Last updated: September 10, 2020 at 12:42 p.m.
While the City encourages Torontonians to stay home as much as possible, people who cannot afford home internet face barriers to receiving public health information, pandemic support services, emergency income supports and have difficulty staying connected to family and friends.
To help extend free internet to low-income neighbourhoods, the City received generous donations to help connect 25 large residential apartment buildings in low-income neighbourhoods with temporary free internet access for one year.
The pilot project is currently limited to a maximum of 25 locations, with no further locations being considered at this time. For those not included in this pilot project, see other options for Wi-Fi below.
Buildings identified for this service are based on the size and location of the building, proportion of low-income residents and other socio-economic indicators, and technology feasibility.
Limitations of the Wi-Fi signal
- The objective of providing free Wi-Fi is to provide enough coverage and strength to enable residents to read news, submit online forms, use basic web browsing and messenger apps. The Wi-Fi service is optimized for this particular use.
- The service is not designed to support streaming media/games (i.e. Netflix) or large file downloads. While such services are not blocked, bandwidth management is in place to improve the user experience for all users. Due to this bandwidth management, users may see a reduction in image quality when attempting to stream video.
Connecting to Wi-Fi
The objective of the Wi-Fi Pilot Project is to extend the signal into every unit in each building. However, signal coverage will vary by building. Within each building, it is possible that signal strength may vary from floor-to-floor. It may not be technically feasible to extend the Wi-Fi signal into every unit.
Residents may need to move around their unit or to a different area of the building (such as a hallway, outdoor carpark or seating area) to obtain a signal, remembering to adhere to physical distancing guidelines. Some factors that influence signal strength and reach include: building height, construction material, ease of access to install hardware and distance between routers.
If you are having issues connecting, try these troubleshooting tips:
- Select toronto.ca/wifi in your device’s network settings to connect to the free Wi-Fi. If you get a notification to sign in or join, tap the network name (toronto.ca/wifi)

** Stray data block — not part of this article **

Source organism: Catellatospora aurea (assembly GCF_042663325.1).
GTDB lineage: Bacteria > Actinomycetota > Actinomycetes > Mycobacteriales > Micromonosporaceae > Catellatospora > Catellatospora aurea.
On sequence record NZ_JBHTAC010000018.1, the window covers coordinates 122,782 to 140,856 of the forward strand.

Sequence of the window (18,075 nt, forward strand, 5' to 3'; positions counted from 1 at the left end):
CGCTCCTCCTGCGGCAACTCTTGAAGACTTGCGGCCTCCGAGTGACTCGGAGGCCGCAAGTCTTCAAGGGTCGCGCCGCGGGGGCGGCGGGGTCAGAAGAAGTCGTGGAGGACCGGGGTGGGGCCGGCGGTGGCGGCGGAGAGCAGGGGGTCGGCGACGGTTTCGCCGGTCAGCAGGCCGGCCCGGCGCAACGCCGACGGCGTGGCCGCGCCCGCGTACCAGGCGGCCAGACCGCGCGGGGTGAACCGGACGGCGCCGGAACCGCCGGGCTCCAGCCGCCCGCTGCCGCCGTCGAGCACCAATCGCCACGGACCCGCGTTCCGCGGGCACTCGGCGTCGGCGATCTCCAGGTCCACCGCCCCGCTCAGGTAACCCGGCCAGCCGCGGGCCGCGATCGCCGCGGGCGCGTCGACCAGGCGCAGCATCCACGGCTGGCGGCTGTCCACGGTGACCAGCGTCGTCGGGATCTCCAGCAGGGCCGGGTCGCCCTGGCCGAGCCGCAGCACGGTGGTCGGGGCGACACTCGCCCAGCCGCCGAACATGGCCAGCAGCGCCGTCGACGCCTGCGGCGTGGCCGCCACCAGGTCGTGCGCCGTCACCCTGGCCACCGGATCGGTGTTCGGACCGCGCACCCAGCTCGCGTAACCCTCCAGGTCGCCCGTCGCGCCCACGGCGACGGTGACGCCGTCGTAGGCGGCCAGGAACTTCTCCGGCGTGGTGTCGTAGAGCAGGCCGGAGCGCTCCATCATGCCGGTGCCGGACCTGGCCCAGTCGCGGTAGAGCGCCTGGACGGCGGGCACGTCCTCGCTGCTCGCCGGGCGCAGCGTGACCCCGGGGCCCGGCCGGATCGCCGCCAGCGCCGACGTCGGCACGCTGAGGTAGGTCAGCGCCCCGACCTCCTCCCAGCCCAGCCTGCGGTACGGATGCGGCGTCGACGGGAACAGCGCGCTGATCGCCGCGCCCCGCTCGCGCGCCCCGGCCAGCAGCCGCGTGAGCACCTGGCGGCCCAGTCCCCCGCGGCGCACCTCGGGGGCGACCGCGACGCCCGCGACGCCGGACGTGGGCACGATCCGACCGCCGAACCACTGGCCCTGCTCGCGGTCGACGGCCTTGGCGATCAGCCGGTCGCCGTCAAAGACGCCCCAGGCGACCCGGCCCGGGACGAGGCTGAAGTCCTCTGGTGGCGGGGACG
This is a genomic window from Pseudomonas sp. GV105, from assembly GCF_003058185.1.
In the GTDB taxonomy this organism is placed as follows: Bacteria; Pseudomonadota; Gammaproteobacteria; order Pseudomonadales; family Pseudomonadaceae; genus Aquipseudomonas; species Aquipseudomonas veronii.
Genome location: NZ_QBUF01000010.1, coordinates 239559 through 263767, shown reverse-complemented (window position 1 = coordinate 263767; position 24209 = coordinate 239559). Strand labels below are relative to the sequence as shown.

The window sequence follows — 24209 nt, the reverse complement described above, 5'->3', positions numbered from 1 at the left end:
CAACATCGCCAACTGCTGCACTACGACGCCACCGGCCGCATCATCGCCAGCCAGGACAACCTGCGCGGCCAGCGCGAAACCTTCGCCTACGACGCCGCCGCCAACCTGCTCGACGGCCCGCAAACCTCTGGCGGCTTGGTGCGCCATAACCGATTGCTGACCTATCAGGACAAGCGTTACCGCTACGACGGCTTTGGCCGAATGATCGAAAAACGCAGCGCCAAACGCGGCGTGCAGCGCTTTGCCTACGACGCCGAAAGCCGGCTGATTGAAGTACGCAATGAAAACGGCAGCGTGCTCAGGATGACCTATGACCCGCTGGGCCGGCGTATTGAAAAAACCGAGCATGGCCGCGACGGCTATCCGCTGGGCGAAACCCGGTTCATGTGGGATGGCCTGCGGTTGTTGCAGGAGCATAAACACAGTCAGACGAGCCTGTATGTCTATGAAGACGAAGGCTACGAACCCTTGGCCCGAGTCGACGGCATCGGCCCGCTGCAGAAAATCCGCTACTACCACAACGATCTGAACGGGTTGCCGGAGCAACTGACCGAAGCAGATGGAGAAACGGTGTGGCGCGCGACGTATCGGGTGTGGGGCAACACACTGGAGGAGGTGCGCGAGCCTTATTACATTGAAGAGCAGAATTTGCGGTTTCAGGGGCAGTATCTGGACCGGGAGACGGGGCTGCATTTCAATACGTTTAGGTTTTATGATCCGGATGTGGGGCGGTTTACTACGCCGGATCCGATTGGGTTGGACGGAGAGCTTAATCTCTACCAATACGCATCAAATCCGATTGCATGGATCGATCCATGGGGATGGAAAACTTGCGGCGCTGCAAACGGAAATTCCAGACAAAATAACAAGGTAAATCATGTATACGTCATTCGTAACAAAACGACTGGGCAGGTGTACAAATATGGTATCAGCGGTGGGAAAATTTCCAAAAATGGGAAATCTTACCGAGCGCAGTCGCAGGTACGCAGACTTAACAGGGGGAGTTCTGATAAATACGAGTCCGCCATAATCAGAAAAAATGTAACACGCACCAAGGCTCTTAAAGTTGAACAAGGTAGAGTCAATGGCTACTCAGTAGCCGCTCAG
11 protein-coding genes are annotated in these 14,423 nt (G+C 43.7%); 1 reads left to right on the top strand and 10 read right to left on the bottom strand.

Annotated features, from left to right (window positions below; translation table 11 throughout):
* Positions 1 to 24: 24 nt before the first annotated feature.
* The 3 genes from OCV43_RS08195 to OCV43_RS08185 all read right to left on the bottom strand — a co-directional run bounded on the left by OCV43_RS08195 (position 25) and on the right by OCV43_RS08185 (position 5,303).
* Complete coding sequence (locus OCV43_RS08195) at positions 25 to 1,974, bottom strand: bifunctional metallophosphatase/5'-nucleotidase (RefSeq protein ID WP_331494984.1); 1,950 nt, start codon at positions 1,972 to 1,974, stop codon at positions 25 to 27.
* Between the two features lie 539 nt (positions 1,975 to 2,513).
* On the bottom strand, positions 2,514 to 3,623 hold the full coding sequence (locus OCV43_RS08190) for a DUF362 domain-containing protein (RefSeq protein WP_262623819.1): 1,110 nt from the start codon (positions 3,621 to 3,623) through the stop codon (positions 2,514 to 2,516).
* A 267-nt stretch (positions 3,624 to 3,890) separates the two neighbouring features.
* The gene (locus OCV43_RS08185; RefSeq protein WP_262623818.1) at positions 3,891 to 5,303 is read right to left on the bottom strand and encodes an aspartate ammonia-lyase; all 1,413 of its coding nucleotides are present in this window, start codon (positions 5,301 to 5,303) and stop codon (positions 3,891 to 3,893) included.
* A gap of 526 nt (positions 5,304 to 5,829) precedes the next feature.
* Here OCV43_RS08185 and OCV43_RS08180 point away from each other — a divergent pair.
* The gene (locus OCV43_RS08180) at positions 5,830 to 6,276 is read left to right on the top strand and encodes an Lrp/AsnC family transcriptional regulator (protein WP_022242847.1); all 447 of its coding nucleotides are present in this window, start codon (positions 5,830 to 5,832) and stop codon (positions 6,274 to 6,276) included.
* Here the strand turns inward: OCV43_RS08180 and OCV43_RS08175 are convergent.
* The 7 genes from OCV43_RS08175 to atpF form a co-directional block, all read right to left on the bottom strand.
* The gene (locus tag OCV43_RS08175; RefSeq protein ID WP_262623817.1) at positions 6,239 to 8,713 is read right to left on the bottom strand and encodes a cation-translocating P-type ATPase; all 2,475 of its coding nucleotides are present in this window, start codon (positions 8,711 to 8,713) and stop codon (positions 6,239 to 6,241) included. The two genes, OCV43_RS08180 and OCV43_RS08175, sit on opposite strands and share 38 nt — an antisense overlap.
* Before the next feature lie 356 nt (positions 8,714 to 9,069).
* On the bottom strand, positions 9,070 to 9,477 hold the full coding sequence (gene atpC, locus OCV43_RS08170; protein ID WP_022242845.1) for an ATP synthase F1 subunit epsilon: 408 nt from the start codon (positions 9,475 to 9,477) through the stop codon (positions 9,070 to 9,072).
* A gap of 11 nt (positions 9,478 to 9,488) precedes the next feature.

- If toronto.ca/wifi is not visible on your network settings:
- Restart your computer or device
- Turn Wi-Fi off and then on again
- Move to a different area of the building and try again (if your device is portable)
- Move your device around the building to see if signal strength improves in another area
- Check with a neighbour to see if they have a signal
- Contact your device manufacturer for support
Donations Supporting the Free Wi-Fi Project
Donations are helping connect 25 large residential apartment buildings in low-income neighbourhoods with temporary free internet access for one year. These donations included:
- hundreds of permanent mobile access point hardware and contribution of fees for some internet circuits from Cisco Canada
- service management and maintenance from OnX Canada
- fibre and hosting of core infrastructure from BAI Canada
- fibre and single point of presence for internet from Beanfield Metroconnect
- volunteer labour provided by the civic tech community
- free Wi-Fi access in up to 10 of the low-income buildings for six months, including installation and project management fees, from Bell Canada
- cinder block seconds required for rooftop antennae ballast from Century Concrete Products
- engineering services (design and approval for non-penetrating rooftop mounts) from Southwinds Engineering Inc.
Other Options for Wi-Fi
- Access free Wi-Fi from other public locations if you are able to physically distance yourself:
- Toronto Public Libraries (some libraries remain closed, however Wi-Fi signals have not been turned off. In many instances, the signal extends to the exterior of the library).
- TTC Subway stations
- GO train stations
- Shaw Go Wi-Fi hotspots
- If you live in social or affordable housing, you may be eligible for the Rogers Connected for Success program – for $9.99 a month, plus tax, it includes up to 25 Mbps download speed/5 Mbps upload speed; up to 100GB monthly with no over usage fees